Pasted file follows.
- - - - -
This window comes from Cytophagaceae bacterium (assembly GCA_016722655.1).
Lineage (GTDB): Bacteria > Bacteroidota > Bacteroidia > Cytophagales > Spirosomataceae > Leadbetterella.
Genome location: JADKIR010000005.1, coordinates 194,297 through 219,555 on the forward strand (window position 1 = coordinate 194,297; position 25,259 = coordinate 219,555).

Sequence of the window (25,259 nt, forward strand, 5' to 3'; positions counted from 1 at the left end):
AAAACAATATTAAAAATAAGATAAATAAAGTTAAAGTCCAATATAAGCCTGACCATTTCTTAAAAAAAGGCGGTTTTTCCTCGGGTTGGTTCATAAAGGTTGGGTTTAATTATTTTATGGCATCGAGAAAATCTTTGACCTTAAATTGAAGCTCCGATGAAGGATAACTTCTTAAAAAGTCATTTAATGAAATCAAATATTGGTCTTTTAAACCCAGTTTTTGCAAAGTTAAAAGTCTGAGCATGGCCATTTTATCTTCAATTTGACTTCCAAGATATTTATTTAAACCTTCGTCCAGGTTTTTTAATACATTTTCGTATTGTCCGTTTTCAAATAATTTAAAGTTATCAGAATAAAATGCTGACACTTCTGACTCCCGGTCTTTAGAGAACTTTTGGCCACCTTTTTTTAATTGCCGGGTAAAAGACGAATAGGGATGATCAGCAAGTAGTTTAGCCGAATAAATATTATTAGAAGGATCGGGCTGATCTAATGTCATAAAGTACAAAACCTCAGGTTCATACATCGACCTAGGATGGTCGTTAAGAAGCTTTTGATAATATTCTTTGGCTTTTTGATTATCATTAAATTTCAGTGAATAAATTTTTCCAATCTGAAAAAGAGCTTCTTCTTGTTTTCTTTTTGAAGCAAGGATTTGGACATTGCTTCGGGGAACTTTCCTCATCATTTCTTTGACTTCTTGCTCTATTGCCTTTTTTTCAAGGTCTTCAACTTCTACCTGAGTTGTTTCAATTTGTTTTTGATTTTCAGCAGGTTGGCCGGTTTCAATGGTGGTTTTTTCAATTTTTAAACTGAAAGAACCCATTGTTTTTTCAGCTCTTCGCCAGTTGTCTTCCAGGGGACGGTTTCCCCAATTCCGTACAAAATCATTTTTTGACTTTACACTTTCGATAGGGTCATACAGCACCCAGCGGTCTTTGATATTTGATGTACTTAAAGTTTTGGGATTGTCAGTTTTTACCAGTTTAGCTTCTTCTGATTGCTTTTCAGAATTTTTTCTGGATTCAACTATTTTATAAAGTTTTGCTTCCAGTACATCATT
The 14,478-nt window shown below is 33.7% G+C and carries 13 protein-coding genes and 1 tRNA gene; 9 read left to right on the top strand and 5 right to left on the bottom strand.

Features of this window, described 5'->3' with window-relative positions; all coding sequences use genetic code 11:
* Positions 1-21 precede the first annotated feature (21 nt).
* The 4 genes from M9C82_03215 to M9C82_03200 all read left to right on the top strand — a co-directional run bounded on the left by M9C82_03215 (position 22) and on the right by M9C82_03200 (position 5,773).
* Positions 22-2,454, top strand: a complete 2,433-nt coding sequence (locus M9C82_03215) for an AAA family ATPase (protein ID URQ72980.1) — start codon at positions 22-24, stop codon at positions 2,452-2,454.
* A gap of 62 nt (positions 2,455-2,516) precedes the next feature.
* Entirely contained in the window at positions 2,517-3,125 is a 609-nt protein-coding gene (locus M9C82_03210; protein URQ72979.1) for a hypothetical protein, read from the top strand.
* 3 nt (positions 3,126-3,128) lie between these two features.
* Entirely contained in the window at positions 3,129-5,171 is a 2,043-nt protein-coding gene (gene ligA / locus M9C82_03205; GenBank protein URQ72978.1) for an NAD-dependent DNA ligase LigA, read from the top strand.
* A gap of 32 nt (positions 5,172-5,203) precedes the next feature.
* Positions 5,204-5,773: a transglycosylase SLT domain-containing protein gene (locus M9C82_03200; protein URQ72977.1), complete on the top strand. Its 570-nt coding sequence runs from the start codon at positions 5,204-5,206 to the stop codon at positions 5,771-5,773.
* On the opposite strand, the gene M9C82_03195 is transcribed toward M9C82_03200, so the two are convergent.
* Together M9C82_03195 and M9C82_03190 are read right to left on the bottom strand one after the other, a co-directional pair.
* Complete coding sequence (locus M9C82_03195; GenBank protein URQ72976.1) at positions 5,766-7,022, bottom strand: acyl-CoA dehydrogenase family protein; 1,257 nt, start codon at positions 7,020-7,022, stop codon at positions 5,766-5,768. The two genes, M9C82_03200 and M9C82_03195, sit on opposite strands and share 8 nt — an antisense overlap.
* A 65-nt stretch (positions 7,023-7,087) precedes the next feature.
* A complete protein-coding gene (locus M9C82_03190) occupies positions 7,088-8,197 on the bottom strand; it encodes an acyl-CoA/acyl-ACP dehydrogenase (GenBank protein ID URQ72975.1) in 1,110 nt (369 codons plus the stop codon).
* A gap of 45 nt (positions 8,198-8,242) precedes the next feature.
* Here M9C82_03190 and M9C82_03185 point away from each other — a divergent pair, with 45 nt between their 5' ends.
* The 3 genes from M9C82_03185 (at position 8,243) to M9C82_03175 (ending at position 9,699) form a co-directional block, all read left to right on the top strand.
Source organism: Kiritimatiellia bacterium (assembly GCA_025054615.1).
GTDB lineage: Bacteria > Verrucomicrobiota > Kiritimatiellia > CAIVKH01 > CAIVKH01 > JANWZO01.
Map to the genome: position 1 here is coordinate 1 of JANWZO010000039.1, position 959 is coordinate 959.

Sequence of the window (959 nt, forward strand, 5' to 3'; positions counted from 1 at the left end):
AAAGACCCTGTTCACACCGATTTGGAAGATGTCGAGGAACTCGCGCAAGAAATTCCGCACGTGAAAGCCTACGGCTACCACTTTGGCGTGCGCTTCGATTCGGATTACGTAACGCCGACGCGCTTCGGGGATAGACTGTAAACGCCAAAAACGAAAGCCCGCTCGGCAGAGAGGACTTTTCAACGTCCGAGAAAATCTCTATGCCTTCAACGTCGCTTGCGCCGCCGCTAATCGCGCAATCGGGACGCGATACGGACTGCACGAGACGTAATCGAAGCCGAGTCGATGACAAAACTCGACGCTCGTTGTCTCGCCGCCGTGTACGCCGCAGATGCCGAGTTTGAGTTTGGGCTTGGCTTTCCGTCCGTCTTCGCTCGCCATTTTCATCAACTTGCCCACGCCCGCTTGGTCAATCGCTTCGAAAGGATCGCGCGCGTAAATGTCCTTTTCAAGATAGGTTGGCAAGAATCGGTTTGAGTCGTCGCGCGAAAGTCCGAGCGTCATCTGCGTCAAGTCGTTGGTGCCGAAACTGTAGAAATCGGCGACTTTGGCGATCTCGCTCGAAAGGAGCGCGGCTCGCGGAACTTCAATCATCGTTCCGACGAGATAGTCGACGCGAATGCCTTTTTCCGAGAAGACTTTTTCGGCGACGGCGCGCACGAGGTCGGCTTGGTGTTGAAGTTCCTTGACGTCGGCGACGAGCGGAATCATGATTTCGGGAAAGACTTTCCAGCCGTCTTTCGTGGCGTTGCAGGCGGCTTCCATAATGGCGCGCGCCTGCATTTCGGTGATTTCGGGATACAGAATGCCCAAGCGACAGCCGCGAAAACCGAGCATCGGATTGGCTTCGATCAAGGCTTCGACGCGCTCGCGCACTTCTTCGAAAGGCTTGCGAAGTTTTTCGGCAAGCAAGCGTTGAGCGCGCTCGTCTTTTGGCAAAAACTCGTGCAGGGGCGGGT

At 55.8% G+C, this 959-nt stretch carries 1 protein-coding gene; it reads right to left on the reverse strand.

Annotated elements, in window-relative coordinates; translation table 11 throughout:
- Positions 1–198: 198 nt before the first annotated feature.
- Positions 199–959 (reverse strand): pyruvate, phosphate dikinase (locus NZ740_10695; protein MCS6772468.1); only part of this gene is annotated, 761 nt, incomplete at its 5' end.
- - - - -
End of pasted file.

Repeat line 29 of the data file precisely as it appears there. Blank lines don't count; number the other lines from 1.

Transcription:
AAAGACCCTGTTCACACCGATTTGGAAGATGTCGAGGAACTCGCGCAAGAAATTCCGCACGTGAAAGCCTACGGCTACCACTTTGGCGTGCGCTTCGATTCGGATTACGTAACGCCGACGCGCTTCGGGGATAGACTGTAAACGCCAAAAACGAAAGCCCGCTCGGCAGAGAGGACTTTTCAACGTCCGAGAAAATCTCTATGCCTTCAACGTCGCTTGCGCCGCCGCTAATCGCGCAATCGGGACGCGATACGGACTGCACGAGACGTAATCGAAGCCGAGTCGATGACAAAACTCGACGCTCGTTGTCTCGCCGCCGTGTACGCCGCAGATGCCGAGTTTGAGTTTGGGCTTGGCTTTCCGTCCGTCTTCGCTCGCCATTTTCATCAACTTGCCCACGCCCGCTTGGTCAATCGCTTCGAAAGGATCGCGCGCGTAAATGTCCTTTTCAAGATAGGTTGGCAAGAATCGGTTTGAGTCGTCGCGCGAAAGTCCGAGCGTCATCTGCGTCAAGTCGTTGGTGCCGAAACTGTAGAAATCGGCGACTTTGGCGATCTCGCTCGAAAGGAGCGCGGCTCGCGGAACTTCAATCATCGTTCCGACGAGATAGTCGACGCGAATGCCTTTTTCCGAGAAGACTTTTTCGGCGACGGCGCGCACGAGGTCGGCTTGGTGTTGAAGTTCCTTGACGTCGGCGACGAGCGGAATCATGATTTCGGGAAAGACTTTCCAGCCGTCTTTCGTGGCGTTGCAGGCGGCTTCCATAATGGCGCGCGCCTGCATTTCGGTGATTTCGGGATACAGAATGCCCAAGCGACAGCCGCGAAAACCGAGCATCGGATTGGCTTCGATCAAGGCTTCGACGCGCTCGCGCACTTCTTCGAAAGGCTTGCGAAGTTTTTCGGCAAGCAAGCGTTGAGCGCGCTCGTCTTTTGGCAAAAACTCGTGCAGGGGCGGGT